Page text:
Left-wing district attorneys ought to take note. If they believe that the criminal laws passed by the legislature are immoral or ineffective, they should resign from their prosecutorial roles and run for the state legislature. These activists are occupying the wrong office.

Sadly, I am not optimistic that any left-wing prosecutors will heed the call to do some soul-searching, realize they are acting lawlessly and disregarding the core duties of their office, and resign. Therefore, the political efforts to recall and impeach wayward prosecutors are necessary to stop what is becoming a crisis.

This movement can succeed, even in cities that consistently vote Democrat. In the 1993 election for mayor of New York City, Rudy Giuliani managed to become the Republican mayor of an intensely Democratic city. Granted, Giuliani’s platform was rather liberal on many social issues, and he was endorsed by the Liberal Party. But the point remains: New York City was devastated by violent crime, as well as “a general sense of unrest…a feeling that the city was uncontrollable and that the general quality of life in the city had declined.” This feeling of unrest and a lack of control in a major Democrat-controlled city led the people to reject lawlessness and actually elect a Republican promising law and order.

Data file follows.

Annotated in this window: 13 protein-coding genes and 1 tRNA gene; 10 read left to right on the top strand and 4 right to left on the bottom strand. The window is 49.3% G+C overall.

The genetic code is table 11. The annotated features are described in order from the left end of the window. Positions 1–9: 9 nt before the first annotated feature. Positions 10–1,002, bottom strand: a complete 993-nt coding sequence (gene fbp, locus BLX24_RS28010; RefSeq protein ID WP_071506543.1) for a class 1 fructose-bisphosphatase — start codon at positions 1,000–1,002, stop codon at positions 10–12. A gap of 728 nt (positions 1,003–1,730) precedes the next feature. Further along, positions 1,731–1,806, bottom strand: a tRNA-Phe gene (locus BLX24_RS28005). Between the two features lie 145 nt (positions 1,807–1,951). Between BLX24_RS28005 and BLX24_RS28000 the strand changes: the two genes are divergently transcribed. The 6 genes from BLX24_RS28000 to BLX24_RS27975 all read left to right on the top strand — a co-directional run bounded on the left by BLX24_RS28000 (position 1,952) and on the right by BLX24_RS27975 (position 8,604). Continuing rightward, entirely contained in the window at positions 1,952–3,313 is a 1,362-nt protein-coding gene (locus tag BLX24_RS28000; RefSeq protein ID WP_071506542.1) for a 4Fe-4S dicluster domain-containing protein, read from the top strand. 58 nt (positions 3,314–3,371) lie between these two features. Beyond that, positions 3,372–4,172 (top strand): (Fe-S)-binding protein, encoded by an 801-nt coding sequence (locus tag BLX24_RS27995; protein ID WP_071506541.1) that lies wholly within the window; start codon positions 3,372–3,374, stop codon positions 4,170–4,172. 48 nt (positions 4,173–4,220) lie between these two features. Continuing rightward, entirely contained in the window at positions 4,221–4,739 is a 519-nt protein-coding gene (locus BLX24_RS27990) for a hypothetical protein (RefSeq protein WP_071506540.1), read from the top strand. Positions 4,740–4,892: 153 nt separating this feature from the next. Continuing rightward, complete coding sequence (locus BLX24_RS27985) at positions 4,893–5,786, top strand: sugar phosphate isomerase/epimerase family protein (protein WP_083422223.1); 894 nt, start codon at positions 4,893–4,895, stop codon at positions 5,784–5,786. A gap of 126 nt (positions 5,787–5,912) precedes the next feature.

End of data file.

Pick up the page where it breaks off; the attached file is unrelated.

The examples of New York City in 1993 and San Francisco in 2022 provide a valuable lesson. When violent crime invades a community, when a sense of unrest, chaos and decline envelops a society, the people act. They choose law and order; they opt for safe and stable communities. Conservatives need to seize these opportunities, come together with a message that will attract independent and Democrat voters, and take back control of the city streets from violent criminals and the progressives who enable them.

This is not mere partisan politics. This is common sense. Without the rule of law, no other issue matters and communities fall apart. This toxic atmosphere of lawlessness and crime, of chaos and unrest, is prevalent in major cities all across the nation. District attorneys that fail to zealously enforce the law are a major part of the problem. They need to do their job or by hook or by crook, by impeachment or recall, they need to go.

Frank DeVito is an attorney and a current fellow in the Napa Legal Good Counselor Project. His work has previously been published in The American Conservative, the Quinnipiac Law Review, the Federalist, and the Penn State Online Law Review. He lives in eastern Pennsylvania with his wife and three young children.